The Writer’s Toolbox – Stringing it together

by Kate Paulk

Obviously, words on their own aren’t much good. Particularly when they’re stripped of context and laid out on a page like slabs of meat waiting to be ogled by the next reader. Um. Okay. Maybe a little too colorful there.

Anyway. One of the joys and frustrations of language is that words can mean more than one thing, sometimes at the same time. Add in a bunch of homonyms and homophones, and you’ve got a whole lot of potential meanings in what you’re stringing together.

And of course, the primary purpose of writing is to convey meaning, in the form of emotion, to a reader.

There’s any number of ways to do that – more than I can remember the terminology for. I do have a fondness for inappropriate onomatapoia, though. I may be the only person who actually says “burp” when I burp – and not deliberately, either. It just sort of… happens.

So you’ve got similes, which I used in the first paragraph. Metaphors are usually more direct, and when I use them, turn into a kind of demented pot-pourri of weird. I think it may be the Aussie effect… Strine is a dialect that plays with words in ways that go beyond not work-safe. Entendre is… well… entended.

Satire tends to play better if your readers are cued to recognize it – how often do The Onion pieces get taken for the real thing? If you can get it just close enough that it feels right, you can go a long way – as the actress said to the bishop.

There’s irony and it’s harder (there are harder things than irony – I guess that would make them diamondy) cousin sarcasm. Both are best in small doses: too much and the piece gets too heavy, but a little can bring home a point that wouldn’t be nearly as effective done straight (as the actress… oh, never mind).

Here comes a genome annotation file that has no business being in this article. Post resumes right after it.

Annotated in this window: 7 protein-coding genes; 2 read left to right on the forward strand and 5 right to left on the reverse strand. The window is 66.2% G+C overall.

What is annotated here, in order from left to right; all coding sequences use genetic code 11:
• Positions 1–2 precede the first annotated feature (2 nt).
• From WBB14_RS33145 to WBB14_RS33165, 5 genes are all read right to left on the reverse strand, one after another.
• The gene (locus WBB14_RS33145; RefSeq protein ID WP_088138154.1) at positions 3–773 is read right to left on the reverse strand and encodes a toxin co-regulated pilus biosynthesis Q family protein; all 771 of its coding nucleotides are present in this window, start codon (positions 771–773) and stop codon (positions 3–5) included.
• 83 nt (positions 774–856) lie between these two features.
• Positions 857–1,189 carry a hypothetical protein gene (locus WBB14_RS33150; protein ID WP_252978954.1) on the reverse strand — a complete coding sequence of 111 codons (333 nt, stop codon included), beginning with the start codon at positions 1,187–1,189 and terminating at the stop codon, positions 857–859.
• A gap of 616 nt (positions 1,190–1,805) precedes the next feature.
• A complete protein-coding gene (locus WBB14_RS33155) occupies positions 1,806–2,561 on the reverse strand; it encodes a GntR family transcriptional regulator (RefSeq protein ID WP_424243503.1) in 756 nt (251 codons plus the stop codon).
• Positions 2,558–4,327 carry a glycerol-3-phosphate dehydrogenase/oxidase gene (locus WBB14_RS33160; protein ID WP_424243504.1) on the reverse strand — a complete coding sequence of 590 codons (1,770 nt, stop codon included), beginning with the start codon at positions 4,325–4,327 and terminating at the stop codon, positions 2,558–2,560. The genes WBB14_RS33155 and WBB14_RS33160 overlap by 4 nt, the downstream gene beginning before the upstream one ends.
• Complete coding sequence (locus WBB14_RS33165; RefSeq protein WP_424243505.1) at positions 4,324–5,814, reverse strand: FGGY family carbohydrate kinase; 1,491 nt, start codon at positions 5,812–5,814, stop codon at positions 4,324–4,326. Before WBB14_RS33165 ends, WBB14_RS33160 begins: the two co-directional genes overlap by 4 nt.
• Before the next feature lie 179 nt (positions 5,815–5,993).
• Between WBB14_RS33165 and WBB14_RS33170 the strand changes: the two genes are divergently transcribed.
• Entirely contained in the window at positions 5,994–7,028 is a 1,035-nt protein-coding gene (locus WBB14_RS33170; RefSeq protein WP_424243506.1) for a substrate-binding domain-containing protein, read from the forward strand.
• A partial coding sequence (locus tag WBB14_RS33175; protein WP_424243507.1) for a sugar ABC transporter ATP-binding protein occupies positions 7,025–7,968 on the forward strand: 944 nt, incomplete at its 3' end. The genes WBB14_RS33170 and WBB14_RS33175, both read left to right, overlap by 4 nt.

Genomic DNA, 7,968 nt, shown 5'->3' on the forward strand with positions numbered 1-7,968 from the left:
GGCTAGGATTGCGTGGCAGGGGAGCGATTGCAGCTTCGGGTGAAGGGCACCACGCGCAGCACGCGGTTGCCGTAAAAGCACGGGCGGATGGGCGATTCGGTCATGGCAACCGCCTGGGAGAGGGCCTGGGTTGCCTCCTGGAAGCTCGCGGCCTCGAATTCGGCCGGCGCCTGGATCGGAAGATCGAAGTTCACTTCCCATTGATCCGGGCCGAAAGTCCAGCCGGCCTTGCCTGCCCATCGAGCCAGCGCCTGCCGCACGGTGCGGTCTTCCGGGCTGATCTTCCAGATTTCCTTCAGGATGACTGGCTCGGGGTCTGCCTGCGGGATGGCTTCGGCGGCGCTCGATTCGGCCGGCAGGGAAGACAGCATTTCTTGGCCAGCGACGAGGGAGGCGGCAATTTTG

And of course, there’s the pun. Often indescribable, sometimes awful, and always interesting. English is loaded with multiple meanings, so the pun will inevitably raise its head and punctuate the topic at hand. I’d hesitate over the near certainty of restarting the punic wars, except that… I don’t think they ever stopped around here. It’s just that my native pun level is about 6 inches below the belt and about that long. Particularly when I’m tired, over-stressed or unwell.

(As a side note: there are people at the Mad Genius Club who have seen me in this state. I’m informed it’s rather scary – although I’m usually too busy with the evil giggle to notice. I wouldn’t be surprised if I giggle in my sleep.)

So there you have it – the super-quick cook’s tour through the pungent part of the writers kitchen. Now if you’ll excuse me, I need to unpun.

8 comments

  1. Pun? Entendre? I don’t think i’ve ever heard or read you using either one, otoh hand I’m not sure I’d recognize either one. Which means I’m in no danger of fallacious comparison to your pun explanation, which is sad since I’m sure it could have been a conversation that stoked the fires and deeply penetrated the issue.

    1. O’Mike,

      You seem to be impersonating a fine, upstanding member of society, what with your concern about matters fallacious. This discussion hasn’t become too hard for you, has it?

      1. No inpersonating in public, I’ve got a reputation as a very moral erect man to maintain. Matter that that enforlds such a reputation is something one should deeply appreciate and explore.

      2. I’m sure no-one here doubts your morality or ability to maintain your standing as an upright man of unflagging determination. Or that you have a connoisseur’s appreciation of matter surrounding your standing. One wonders, though, whether such rigid morality should be displayed in quite such a public fashion. As I understand things, the general public prefers displays of wood to be left on the golf course.

    1. Mo,

      I believe that’s part of the definition of apathy: never mind over don’t matter.

    1. I guess the proliferation of really bad puns killed that – it takes skill to produce a good pun. I suspect it takes even more skill to string a shaggy dog story along to the desired end, particularly when the ending is one of those really agonizing puns (Dad has a whole collection of these, and he can string them out to well over half an hour telling the story before he gets to the punchline – they invariably get laughs).
      Sadly, anyone can manage a bad pun.

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